4. E2District

The focus of E2District is to develop an innovative cloud based software infrastructure and people engagement strategy to manage and support smart energy usage and decision making for DHC systems. E2District’s key goals are: (i) Optimising DHC production and distribution asset usage, (ii) Analysing and influencing behavioural demand, (iii) Developing new DHC business models to achieve energy efficient districts, and (iv) Demonstrating and evaluating an innovative E2District Operations system E2District aims to make DHC systems more efficient, intelligent and cheaper. The project is targeting energy cost savings of 30%, indicating that eventual widespread adoption of similar smart district heating and cooling infrastructures could deliver significant efficiencies and reduced costs over the long-term. To achieve these goals, not only is it necessary that advancements are made on the technical side but, also, end-user behaviour has to be integrated into the whole system. The project is creating a replicable system that can be adapted for other similarly managed industrial and domestic sites – whether local, national or international. According to Heat Roadmap Europe, DH and CHP will fulfil 30% of the EU’s heating energy needs by 2030 rising to 50% by 2050 and the E2District system will contribute to achieving this target. Widespread adoption of DHC systems in Europe will lead to cost savings of approx. 14 billion, the creation of an additional 220,000 jobs and further integration of RES by 2050 [5].

5. InDeal

InDeal Project foresees the development of an innovative platform that will automate the DHCS production planning and also will impose a fairly distribution of energy among the network’s buildings by prioritizing the distribution of heating or cooling to buildings with low energy efficiency and maximum energy demand. To achieve these objectives, an advanced Decision and Support System (DSS) will monitor 24/7 the DHC system and will handle the information from the various supporting tools, such as: (i) real time energy consumption data gathering via artificial intelligent meters, (ii) forecasting and identifying the (heating and cooling) energy demand from various buildings types, depends on their energy efficiency and energy consumption, (iii) prediction of weather conditions (long-term and short-term) and iv) monitoring, control and optimal operation of the network’s Thermal Energy Storage (TES). The modelling and control framework is based on a distributed, multi-layer, hierarchical architecture that is spread among three layers, the Super-Structure Model (upper layer) takes into account the physical layer description of the system and handles the strategic decisions, e.g., production planning, optimal operation of thermal storages and system level functionalities. In the medium layer we have the Slow-time scale model that models the slow dynamics of the system and coordinates the energy needs, i.e., provide the set-points to the Fast-time scale Model (lower layer) that contains the lower level controllers and the (local) process regulators (pumps, valves). The overall solution will be validated and demonstrated via two real case studies, a DH network in Vransko (Slovenia) based on biomass and a DHC network in Montpelier (France). The InDeal project solution is expected to contribute to the key objectives of the European energy research policy by promoting sustainable development, ensuring security and diversity of energy supply, improving energy efficiency and increasing industrial competitiveness and also is in alignment with the European Commission target for reduction of greenhouse gases [6].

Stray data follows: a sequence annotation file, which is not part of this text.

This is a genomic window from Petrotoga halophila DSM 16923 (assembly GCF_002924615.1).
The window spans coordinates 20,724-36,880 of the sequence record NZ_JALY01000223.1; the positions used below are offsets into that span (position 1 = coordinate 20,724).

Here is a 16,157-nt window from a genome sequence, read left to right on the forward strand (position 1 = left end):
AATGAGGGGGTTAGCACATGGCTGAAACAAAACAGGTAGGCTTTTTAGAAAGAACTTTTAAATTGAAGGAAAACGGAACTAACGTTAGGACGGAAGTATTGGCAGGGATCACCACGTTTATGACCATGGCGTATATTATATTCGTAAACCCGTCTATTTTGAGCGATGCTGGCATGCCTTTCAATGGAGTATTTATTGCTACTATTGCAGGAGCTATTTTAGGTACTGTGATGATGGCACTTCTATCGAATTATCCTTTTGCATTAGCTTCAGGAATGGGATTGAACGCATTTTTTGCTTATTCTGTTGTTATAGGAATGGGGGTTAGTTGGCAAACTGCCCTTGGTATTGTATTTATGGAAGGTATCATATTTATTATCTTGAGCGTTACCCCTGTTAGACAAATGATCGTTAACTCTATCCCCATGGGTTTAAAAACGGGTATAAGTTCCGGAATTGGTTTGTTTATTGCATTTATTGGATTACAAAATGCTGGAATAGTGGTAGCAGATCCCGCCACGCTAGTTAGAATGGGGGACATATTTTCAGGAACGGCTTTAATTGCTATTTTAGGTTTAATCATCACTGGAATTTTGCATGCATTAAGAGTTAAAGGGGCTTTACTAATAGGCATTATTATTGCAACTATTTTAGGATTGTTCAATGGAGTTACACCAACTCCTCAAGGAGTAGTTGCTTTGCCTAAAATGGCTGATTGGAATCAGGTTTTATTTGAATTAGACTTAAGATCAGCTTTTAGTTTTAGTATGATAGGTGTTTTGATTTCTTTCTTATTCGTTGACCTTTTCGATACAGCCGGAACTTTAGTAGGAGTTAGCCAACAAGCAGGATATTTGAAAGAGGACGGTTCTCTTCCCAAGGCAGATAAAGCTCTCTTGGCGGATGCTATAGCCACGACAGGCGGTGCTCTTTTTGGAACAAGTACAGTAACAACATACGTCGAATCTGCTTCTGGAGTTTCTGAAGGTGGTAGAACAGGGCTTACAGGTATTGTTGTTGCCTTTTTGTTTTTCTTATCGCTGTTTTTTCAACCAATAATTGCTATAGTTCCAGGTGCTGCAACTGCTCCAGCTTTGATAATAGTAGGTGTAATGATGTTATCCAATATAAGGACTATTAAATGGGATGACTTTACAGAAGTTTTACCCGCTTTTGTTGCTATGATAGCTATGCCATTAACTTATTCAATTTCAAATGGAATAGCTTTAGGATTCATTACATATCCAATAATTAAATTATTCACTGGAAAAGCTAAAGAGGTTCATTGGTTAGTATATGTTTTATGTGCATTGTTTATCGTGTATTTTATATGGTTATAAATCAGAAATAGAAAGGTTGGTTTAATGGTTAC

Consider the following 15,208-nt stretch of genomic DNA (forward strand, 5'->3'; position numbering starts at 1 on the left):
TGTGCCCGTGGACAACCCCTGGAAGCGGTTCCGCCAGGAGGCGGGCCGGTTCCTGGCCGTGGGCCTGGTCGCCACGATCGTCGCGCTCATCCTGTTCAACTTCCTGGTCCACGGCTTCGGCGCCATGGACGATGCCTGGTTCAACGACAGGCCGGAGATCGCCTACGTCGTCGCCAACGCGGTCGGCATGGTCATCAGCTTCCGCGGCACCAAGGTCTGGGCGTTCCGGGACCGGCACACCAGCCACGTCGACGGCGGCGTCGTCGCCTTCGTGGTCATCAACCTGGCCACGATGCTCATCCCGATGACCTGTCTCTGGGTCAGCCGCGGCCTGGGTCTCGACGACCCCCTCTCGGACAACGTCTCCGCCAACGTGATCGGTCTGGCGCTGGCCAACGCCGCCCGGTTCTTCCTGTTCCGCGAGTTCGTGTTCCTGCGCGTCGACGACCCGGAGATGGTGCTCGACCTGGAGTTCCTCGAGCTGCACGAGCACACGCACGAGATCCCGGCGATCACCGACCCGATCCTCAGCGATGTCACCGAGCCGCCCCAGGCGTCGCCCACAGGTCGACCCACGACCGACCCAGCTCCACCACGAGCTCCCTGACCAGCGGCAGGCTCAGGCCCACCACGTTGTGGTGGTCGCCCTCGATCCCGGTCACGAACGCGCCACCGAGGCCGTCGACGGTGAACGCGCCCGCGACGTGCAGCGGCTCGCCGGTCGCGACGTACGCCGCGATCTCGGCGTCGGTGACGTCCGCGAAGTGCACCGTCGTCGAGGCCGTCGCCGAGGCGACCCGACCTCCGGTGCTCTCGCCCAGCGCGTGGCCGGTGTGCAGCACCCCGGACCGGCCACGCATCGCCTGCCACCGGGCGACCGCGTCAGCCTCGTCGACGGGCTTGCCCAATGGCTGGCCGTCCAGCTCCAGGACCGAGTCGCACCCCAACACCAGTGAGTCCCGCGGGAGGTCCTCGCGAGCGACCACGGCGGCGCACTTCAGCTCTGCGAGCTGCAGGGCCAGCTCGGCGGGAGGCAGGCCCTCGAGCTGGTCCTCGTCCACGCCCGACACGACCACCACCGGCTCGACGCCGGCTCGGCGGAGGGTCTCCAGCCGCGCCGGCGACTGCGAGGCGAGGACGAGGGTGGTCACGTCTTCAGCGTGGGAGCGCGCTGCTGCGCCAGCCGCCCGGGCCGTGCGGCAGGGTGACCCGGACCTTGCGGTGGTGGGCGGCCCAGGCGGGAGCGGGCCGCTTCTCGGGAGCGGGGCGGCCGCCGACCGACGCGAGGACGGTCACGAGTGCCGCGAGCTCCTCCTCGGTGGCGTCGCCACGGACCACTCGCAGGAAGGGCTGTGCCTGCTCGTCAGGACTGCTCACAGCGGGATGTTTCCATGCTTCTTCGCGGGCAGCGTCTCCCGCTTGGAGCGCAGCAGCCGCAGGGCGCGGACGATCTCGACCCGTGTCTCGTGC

6. H-Disnet (H-Disnet Hybrid Thermo-Chemical Energy Networks)

For initial stage, existing sources of residual heat (e.g., from larger heat pumps and refrigeration units) can be used for regeneration of liquid desiccants. The desiccant concentrate (a thermo-chemical fluid) then is used as an energy carrier and is transported to neighboured consumers through small scale networks. The concentrate can be used for improved performance of cooling and heating procedures. Further applications are related to industrial drying (loundry, textiles, paper, etc.). For cooling, supply air is de-humidified, lowering the total primary energy demand of AC devices. For heating, indoor room air de-humidification and reduction of pollutants (dust, VOCs) is provided in direct contact between desiccant and air, allowing for reduced fresh air ventilation and related reduced primary energy consumption. Demand for desiccants in the heating period is relatively low. Regeneration can be provided from fewer points, where annually heat disposal is given (industrial process heat, data centers etc.), while for cooling also hot exhaust air from AC devices can be used. Once, the technology is established, it can be extended to combined desiccant/cooling/heating networks. End user heat pumps are replaced by larger, more efficient units in the neighbourhood. Still they provide heat and cool while in summer also desiccant regeneration under use of heat pump exhaust heat is provided. In daytime, a part of rejected heat is directed to a thermal storage and can be used for desiccant regeneration during nighttime, thus allowing a 24 h regeneration process. For higher stability, several small scale neighbourhood networks can be connected by desiccant pipes for equalisation of differing de-humidificatiton demands especially during heating periods [7].

7. SDHp2m (Solar District Heating: Supplying Renewable Zero-Emission Heat)